When it’s thoroughly mixed, at it to the brewing vessel and add the remaining water as instructed. Dump in the included envelope of yeast, cover, and let sit two weeks.
So check back here in a couple weeks and we’ll show you how to handle the bottling part, and later, the drinking part! This is SOOOOO easy, even for me, a “kitchen idiot!”
Home Brewed Beer with Mr. Beer Review
(Mr. Beer furnished the kit and supplies for me to try their product).
Somebody else was buying, so they picked, and they picked Bandito Barney’s. I’ve never been there, I’ve even walked by it and didn’t notice it, the outside is an older home, and there’s only a smallish, faded sign over the door.
But walk inside, and the whole world turns upside down, with massive outdoor bars and patios, sunlit, busy, and all aswarm with attractive server-type women.
Bandito’s menu has ‘something for everyone,’ sandwiches, salads, burgers, pizza, flatbread, appys, and of course, a full bar and plenty of beer. Daily specials, too, like AYCE pasta and the Chicago Friday traditional fish fry.
Burgers come in two sizes, 5 and 8 ounces, with a variety of cheeses and toppings to choose from. The restaurant is able/willing to cook to order, and my medium rare was just that.
I went with regular tots as a side, which were deep fried to a nice crisp. My pal encouraged me to try sweet potato tots, but they are just not for me. Sweet potato dishes are one of those things that puzzles me at restaurants – the raw product costs less than the regular potato, yet they charge more. Go figure.
It’s an above average burger, but not spectacular, on its own.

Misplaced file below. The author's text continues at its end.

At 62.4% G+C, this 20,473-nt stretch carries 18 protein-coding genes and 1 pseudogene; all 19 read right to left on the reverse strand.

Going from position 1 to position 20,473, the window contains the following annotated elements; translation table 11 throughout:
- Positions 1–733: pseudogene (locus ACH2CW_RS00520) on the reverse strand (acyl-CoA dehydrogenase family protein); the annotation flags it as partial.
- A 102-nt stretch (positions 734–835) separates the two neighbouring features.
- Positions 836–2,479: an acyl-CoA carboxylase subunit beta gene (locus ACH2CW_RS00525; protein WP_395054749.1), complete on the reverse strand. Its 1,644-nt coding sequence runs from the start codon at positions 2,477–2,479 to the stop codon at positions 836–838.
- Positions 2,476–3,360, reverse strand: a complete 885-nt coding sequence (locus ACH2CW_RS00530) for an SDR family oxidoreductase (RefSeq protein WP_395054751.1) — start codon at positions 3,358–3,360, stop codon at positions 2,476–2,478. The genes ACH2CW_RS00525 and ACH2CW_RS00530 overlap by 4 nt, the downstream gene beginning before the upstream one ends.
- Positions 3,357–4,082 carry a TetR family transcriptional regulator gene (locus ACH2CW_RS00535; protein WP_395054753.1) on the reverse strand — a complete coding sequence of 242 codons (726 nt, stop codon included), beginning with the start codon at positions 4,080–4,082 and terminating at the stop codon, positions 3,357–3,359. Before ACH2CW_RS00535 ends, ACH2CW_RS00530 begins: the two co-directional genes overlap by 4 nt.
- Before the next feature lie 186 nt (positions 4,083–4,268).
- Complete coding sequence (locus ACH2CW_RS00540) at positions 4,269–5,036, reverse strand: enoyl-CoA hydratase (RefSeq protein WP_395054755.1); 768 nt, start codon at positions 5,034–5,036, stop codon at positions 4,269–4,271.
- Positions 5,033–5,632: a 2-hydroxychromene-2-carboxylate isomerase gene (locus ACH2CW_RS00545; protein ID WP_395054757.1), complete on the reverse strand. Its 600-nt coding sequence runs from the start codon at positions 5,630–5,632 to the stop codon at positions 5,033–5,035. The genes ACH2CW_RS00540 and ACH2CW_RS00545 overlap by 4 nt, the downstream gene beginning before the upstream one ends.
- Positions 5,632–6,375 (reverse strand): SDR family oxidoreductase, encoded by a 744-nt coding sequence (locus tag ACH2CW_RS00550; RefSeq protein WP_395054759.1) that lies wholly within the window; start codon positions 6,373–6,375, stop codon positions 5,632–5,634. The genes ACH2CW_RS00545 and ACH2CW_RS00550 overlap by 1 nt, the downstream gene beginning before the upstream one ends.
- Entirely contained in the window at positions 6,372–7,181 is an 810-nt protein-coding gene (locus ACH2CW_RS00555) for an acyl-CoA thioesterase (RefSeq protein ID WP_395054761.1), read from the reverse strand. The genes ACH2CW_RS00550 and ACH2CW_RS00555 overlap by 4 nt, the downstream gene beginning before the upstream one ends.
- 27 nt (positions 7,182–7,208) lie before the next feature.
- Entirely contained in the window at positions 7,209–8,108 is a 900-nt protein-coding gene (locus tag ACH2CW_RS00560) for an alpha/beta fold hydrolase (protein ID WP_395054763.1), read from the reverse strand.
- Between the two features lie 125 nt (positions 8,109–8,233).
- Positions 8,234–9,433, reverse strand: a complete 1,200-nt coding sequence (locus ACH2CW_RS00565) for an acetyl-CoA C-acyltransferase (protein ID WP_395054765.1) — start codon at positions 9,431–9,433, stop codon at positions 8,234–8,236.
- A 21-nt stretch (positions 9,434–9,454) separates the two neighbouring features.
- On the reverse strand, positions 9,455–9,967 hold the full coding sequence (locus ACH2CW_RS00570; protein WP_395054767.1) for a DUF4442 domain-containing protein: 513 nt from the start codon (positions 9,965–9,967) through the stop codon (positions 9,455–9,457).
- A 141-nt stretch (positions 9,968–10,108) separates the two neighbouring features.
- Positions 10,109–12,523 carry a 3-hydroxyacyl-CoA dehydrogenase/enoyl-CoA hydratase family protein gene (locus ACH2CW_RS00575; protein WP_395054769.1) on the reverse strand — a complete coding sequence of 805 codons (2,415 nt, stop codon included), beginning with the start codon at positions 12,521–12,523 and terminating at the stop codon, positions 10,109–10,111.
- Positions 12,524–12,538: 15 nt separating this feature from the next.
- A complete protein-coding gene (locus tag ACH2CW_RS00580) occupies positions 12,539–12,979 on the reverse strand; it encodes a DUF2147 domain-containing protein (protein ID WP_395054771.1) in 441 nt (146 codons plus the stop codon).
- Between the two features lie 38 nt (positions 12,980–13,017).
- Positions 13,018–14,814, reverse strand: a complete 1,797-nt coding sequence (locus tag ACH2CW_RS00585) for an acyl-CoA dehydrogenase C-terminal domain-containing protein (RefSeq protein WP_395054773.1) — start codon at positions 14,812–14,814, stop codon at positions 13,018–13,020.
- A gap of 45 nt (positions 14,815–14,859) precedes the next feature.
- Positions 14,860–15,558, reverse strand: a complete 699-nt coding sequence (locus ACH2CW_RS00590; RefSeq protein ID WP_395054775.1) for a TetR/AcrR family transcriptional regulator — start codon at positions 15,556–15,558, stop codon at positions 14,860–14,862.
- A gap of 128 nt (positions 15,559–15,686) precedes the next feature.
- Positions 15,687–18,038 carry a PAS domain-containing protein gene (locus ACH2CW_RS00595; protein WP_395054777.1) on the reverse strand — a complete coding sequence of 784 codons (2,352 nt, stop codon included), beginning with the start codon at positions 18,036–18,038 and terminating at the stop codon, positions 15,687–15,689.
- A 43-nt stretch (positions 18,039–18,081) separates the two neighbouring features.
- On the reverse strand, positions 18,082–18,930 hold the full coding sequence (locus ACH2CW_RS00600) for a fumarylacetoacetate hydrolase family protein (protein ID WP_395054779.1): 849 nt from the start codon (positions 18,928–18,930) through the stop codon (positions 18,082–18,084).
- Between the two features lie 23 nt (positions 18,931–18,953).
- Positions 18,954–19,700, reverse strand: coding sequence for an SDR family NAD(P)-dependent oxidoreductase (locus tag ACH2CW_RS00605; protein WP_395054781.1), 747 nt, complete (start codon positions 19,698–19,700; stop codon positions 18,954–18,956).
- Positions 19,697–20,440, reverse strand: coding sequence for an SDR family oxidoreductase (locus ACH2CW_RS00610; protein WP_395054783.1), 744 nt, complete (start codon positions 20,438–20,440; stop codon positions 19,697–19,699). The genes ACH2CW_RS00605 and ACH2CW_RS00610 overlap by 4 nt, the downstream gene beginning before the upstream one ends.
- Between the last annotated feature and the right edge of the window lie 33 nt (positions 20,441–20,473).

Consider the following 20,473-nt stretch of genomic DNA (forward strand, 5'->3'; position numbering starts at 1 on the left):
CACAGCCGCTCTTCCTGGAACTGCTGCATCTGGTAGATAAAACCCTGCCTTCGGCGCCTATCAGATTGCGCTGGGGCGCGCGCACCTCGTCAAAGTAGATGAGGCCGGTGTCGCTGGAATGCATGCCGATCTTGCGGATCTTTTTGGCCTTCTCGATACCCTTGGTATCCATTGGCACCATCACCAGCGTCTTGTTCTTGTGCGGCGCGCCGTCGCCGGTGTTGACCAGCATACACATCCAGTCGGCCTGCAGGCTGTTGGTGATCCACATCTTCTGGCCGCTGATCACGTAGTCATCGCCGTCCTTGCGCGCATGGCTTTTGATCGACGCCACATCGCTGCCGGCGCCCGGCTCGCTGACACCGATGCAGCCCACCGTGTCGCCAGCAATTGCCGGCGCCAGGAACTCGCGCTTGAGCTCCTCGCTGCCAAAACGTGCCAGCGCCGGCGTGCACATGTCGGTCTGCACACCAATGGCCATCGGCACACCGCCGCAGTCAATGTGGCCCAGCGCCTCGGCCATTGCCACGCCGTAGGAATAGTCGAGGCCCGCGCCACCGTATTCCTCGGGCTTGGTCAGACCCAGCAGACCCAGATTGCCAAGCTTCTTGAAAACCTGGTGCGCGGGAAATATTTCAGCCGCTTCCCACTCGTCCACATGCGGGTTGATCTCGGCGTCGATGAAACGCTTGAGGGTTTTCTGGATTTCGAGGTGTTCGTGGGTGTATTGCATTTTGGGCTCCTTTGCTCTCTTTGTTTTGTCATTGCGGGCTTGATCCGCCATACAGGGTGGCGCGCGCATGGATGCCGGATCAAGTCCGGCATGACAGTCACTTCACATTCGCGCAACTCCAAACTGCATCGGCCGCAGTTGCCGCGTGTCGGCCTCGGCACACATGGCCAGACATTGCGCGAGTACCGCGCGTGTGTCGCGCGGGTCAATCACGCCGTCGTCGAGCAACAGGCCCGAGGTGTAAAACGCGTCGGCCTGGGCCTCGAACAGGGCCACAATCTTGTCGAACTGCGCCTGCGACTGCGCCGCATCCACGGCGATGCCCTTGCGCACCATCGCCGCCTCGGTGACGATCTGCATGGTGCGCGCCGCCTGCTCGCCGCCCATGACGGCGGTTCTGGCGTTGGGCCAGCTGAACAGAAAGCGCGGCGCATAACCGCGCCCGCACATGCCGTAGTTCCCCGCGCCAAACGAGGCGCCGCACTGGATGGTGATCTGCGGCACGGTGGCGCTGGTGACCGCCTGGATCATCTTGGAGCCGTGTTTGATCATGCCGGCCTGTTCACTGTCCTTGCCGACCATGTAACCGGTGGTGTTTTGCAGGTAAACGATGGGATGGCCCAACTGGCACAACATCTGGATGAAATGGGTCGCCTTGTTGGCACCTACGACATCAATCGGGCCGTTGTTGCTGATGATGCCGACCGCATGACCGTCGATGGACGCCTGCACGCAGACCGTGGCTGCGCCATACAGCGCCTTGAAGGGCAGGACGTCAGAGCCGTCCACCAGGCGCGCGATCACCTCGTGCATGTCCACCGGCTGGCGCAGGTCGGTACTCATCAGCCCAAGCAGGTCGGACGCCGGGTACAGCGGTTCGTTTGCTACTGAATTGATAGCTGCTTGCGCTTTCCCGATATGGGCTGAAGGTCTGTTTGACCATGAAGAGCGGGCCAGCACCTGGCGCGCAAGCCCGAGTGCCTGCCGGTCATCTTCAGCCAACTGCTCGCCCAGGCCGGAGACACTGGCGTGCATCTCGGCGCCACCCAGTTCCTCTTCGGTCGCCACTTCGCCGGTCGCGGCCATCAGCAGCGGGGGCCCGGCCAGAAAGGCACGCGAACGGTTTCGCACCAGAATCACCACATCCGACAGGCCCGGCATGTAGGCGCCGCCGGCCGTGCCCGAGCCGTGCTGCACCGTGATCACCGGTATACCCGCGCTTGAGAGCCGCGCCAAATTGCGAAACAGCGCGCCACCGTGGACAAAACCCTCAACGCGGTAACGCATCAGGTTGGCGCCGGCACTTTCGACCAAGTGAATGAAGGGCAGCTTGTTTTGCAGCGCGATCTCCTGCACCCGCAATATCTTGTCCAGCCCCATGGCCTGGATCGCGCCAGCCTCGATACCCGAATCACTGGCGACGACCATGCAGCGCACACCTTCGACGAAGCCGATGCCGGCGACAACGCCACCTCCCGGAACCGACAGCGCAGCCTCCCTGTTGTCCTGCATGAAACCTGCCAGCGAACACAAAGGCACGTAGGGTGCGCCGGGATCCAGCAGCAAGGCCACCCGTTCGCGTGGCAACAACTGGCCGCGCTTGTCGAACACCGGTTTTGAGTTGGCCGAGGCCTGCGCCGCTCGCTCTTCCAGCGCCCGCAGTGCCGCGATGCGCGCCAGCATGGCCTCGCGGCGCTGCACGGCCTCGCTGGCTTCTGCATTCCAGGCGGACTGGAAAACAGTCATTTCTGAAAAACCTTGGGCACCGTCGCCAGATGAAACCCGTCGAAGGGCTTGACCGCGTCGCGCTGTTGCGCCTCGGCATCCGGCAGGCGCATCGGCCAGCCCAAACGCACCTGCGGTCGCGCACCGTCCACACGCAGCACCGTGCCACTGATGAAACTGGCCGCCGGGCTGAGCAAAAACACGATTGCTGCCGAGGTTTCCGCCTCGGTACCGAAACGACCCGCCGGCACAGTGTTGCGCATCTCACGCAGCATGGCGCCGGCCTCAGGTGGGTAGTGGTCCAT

Here’s another great product from global discount grocer Aldi. Germany based Aldi sells staples and fresh grocery items, under (mostly) their own created labels, at substantial discounts compared to national brand names. I’ve written about several of them in the past. These sausage, in the refrigerated section, also come in “Polish” and “Sun Dried Tomato” varieties.
The Hot & Spicy type are a mild pork and beef smoked sausage, with natural flavorings, a couple of different sugars and different preservative salts. The sugar content slightly elevates the carb count.
The spicy “bite” is more evident in the after taste than when you’re chewing, and most consumers will find these to be a very satisfactory product, whether grilled and on a bun, or sliced and pan fried for breakfast or other meal entree.
As I have explained in the past, Aldi’s contracts with national manufacturers to make the products to Aldi’s specifications and price point. These sausages are made in the Chicago plant of Owensboro, KY based Specialty Foods Group. USDA establishment M17S-is at 4550 W. Jackson Blvd, about four miles west of the loop (pictured below). SFG makes a number of different brands of processed meats, including Scott Petersen bacon, and Field Liverwurst.
As with most mass-produced sausages, this one is a very fine grind, and it’s in a thin hog casing. I wonder what determines the thickness of a casing? Diet? Exercise?
I generally find brand name natural casing sausages and hot dogs priced around a buck a pop when they aren’t on sale. These are more like 65 cents each as packaged. Worth adding to your shopping list.
Parkview Hot & Spicy Smoked Sausage Review
Geez, I just get finished with my “deli roast beef” smackdown, and I run into Certified Angus Brand on sale, which I previously had skipped over. Certified is a brand that was created by a group of Angus ranchers in the late 70s, who wanted to produce a higher quality product, held to higher standards.
This is a good one, deserving to be in the top 5, if not top 3; clearly “whole muscle” meat, and by the taste and texture, lacking the dreaded “injected solution.”
I like it. I’ll be back. Here’s where to find Certified Angus Brand products, at stores and restaurants.
Certfied Angus Brand Deli Corned Beef